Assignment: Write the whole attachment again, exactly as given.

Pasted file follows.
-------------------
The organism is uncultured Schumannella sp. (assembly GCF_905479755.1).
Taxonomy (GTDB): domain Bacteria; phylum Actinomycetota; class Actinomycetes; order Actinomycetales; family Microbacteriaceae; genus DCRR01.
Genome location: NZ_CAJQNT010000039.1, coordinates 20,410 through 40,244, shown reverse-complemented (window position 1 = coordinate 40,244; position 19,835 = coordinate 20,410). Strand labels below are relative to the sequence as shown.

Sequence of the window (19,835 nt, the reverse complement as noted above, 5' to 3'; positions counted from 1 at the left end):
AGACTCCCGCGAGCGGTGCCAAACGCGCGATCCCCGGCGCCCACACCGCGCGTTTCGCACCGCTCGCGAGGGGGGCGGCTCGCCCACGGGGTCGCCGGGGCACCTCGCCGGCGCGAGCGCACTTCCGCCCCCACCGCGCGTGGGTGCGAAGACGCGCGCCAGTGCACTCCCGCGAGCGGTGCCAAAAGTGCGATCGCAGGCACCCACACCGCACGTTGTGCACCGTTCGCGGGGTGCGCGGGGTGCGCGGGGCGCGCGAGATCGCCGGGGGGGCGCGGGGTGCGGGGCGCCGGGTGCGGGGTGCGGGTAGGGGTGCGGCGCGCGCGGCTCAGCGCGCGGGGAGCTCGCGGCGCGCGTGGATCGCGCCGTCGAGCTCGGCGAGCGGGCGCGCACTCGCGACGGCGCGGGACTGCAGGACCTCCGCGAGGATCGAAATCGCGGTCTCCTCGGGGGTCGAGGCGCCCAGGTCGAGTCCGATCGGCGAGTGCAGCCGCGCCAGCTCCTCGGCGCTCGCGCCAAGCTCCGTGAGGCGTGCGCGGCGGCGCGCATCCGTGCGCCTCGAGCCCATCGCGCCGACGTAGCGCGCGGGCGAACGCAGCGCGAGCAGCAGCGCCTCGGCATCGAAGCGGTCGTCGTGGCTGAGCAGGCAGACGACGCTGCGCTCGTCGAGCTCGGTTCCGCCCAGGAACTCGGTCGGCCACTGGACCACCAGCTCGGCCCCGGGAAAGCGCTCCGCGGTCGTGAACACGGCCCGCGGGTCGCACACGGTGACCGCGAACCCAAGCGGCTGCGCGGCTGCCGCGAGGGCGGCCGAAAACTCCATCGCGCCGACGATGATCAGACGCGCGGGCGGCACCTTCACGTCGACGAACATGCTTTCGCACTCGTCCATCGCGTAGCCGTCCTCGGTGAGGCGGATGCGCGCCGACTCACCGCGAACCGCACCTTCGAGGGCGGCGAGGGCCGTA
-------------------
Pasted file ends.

The organism is uncultured Schumannella sp. (assembly GCF_905479755.1).
Taxonomy (GTDB): domain Bacteria; phylum Actinomycetota; class Actinomycetes; order Actinomycetales; family Microbacteriaceae; genus DCRR01.
Genome location: NZ_CAJQNT010000039.1, coordinates 20,410 through 40,244, shown reverse-complemented (window position 1 = coordinate 40,244; position 19,835 = coordinate 20,410). Strand labels below are relative to the sequence as shown.

Sequence of the window (19,835 nt, the reverse complement as noted above, 5' to 3'; positions counted from 1 at the left end):
AGACTCCCGCGAGCGGTGCCAAACGCGCGATCCCCGGCGCCCACACCGCGCGTTTCGCACCGCTCGCGAGGGGGGCGGCTCGCCCACGGGGTCGCCGGGGCACCTCGCCGGCGCGAGCGCACTTCCGCCCCCACCGCGCGTGGGTGCGAAGACGCGCGCCAGTGCACTCCCGCGAGCGGTGCCAAAAGTGCGATCGCAGGCACCCACACCGCACGTTGTGCACCGTTCGCGGGGTGCGCGGGGTGCGCGGGGCGCGCGAGATCGCCGGGGGGGCGCGGGGTGCGGGGCGCCGGGTGCGGGGTGCGGGTAGGGGTGCGGCGCGCGCGGCTCAGCGCGCGGGGAGCTCGCGGCGCGCGTGGATCGCGCCGTCGAGCTCGGCGAGCGGGCGCGCACTCGCGACGGCGCGGGACTGCAGGACCTCCGCGAGGATCGAAATCGCGGTCTCCTCGGGGGTCGAGGCGCCCAGGTCGAGTCCGATCGGCGAGTGCAGCCGCGCCAGCTCCTCGGCGCTCGCGCCAAGCTCCGTGAGGCGTGCGCGGCGGCGCGCATCCGTGCGCCTCGAGCCCATCGCGCCGACGTAGCGCGCGGGCGAACGCAGCGCGAGCAGCAGCGCCTCGGCATCGAAGCGGTCGTCGTGGCTGAGCAGGCAGACGACGCTGCGCTCGTCGAGCTCGGTTCCGCCCAGGAACTCGGTCGGCCACTGGACCACCAGCTCGGCCCCGGGAAAGCGCTCCGCGGTCGTGAACACGGCCCGCGGGTCGCACACGGTGACCGCGAACCCAAGCGGCTGCGCGGCTGCCGCGAGGGCGGCCGAAAACTCCATCGCGCCGACGATGATCAGACGCGCGGGCGGCACCTTCACGTCGACGAACATGCTTTCGCACTCGTCCATCGCGTAGCCGTCCTCGGTGAGGCGGATGCGCGCCGACTCACCGCGAACCGCACCTTCGAGGGCGGCGAGGGCCGTA